E.S. ten Hav, G. Vdovin
Sensors and Actuators A: Physical, Volume 173, Issue 1, January 2012
It is shown that the observed geometry of an electrostatic deformation of a liquid surface can be used for the measurement of surface tension. Based on simulations and measurements, an empirical formula for the relation between the shape of the deformation and the surface tension is derived and discussed. A novel method for high resolution measurements of the surface tension using interferometry of an electrostatically deformed liquid surface is presented and investigated.
The principle of electrostatic deformation of a liquid surface can also be applied to the correction of aberrated optical beams where the liquid-air interface is used as a deformable mirror. Here, the dynamic behavior of the system strongly depends on the physical properties of the liquid, of which the surface tension is the most difficult to determine. The behavior of the liquid also depends on the shape of the container which can be determined easily with high precision. Macroscopic movement of the liquid surface may be excited which can be described with the normal modes of the system. Only when the properties of the liquid are known can the resonant and oscillatory behavior of the system be modeled correctly. The figure shows the measured rms error of an aberratedwavefront (top) as a function of time with (left) and without correction (right). The corresponding far field intensity distributions are shown at the bottom.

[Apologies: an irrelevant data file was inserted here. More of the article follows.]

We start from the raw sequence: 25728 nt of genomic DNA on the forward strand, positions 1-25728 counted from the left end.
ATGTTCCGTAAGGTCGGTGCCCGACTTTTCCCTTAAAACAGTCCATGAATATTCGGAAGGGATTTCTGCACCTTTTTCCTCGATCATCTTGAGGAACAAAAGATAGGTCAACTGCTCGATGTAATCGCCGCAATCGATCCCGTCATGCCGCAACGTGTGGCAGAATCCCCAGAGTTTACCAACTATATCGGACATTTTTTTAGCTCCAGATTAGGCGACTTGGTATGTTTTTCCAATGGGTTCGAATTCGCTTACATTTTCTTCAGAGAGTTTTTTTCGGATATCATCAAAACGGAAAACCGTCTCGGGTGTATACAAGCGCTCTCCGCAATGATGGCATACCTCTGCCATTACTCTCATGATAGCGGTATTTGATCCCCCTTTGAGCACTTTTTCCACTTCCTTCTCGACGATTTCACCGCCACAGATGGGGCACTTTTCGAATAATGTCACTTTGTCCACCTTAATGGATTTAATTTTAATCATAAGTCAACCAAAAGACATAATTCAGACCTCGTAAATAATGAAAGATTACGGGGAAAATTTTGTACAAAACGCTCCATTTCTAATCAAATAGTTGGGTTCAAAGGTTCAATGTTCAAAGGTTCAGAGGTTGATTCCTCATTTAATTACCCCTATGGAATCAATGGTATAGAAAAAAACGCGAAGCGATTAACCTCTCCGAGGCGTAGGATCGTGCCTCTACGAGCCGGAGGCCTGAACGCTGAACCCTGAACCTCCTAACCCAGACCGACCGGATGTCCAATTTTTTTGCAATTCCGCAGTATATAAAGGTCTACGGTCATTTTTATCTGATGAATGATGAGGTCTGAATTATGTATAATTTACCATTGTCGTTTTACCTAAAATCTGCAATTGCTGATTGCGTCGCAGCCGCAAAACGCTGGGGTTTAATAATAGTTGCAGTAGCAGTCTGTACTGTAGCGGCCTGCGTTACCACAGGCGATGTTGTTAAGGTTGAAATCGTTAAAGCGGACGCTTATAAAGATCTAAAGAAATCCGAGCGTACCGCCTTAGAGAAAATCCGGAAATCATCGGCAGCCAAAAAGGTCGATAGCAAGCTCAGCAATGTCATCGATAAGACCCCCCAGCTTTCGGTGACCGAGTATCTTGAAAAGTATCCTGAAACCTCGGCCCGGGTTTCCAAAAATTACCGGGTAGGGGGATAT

The results show that knowledge of the physical properties of the liquid system can be used to correctly model the behavior of an electrostatically deformed liquid-air interface, so that it can be manipulated to correct an aberrated beam in a closed-loop adaptive optical system. See also our recent publication in Applied Optics, Volume 51, Number 12 (2012).
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